Very often, the rising pace of development is pointed out as the root cause of the problems around wetlands depletion. While that might be true to a certain degree, it's rather short-sighted and detrimental to put the blame on development, per se. Why? Because with the growing population and rising demands, the city has to strike a balance between development and ecological conservation, which includes saving its wetlands.
In the 21st century, the two of the biggest problems we face is 1) ensuring resources and proper living conditions for the growing population, and 2) saving the nature while we heavily depend on it to gather our resources. However, the way these two problems are often intertwined, it has led to the general notion that preserving the planet and developing the economy are mutually exclusive.
The main issue with this type of thinking is that it villainizes development. The fact, however, is that foregoing infrastructure and urban advancements can severely cripple an economy. Large-scale infrastructure projects enable economic growth, reduce the cost of transportation, and in turn, the cost of trade, which draws in investors.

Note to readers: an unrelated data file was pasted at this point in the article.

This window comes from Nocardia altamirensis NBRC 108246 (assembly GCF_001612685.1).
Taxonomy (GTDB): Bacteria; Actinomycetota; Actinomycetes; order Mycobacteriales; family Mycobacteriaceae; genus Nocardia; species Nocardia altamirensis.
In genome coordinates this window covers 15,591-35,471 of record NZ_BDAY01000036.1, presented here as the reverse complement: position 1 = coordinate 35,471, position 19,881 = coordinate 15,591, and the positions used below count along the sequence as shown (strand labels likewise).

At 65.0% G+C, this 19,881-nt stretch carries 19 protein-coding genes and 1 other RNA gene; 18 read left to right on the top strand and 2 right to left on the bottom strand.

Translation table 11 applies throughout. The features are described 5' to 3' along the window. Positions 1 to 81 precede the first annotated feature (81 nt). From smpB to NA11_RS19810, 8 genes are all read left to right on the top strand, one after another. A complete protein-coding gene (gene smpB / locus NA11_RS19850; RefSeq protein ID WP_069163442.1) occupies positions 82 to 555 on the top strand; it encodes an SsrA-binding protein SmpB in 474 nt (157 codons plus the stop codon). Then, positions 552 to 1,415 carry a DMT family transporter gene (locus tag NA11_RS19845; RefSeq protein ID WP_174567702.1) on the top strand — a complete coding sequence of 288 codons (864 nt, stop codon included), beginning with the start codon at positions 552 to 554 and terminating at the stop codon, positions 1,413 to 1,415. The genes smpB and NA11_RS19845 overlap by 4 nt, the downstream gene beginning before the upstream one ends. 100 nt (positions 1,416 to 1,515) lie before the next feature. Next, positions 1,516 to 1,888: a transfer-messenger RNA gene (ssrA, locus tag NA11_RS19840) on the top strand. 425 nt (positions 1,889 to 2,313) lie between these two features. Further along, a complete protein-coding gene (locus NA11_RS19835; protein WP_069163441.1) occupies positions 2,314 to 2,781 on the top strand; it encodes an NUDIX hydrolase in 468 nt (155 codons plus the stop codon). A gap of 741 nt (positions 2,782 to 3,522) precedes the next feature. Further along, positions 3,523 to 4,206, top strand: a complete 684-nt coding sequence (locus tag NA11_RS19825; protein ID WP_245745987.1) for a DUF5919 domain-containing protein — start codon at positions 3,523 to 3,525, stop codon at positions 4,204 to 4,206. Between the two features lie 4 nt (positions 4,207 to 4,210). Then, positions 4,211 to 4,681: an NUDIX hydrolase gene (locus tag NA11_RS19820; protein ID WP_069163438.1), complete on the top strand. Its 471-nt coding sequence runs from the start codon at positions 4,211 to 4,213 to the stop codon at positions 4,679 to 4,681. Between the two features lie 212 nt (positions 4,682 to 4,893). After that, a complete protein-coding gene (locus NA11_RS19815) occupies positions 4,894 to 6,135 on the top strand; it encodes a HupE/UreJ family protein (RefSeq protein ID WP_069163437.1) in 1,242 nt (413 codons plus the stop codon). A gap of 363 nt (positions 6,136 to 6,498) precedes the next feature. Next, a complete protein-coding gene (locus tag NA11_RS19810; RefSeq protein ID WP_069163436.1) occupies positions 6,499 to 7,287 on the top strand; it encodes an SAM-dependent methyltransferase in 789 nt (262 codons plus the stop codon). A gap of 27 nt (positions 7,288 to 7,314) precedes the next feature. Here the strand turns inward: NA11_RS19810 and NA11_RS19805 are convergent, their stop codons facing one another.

Development of urban infrastructure also eases city traffic, boosts the quality of life for the citizens, and enhances the business prospects - everything a highly populous city like Kolkata needs in order to give residents a better and fulfilling future.In our efforts to save our wetlands, it is also important to realise that development is not just about concrete and steel. There are sustainable ways to foster development while protecting natural resources. So, how do we strike the balance? The key is to bring nature into our development plans.
With Kolkata wetlands playing their part in sewage management and agro-development, we are already a few steps ahead. The wetlands have a critical significance in supporting the livelihoods of thousands of people who are involved in fishing and agriculture. In fact, this wetlands-based agriculture is one of the reasons for a role in the city's economy.
There are ways to plan development around wetlands.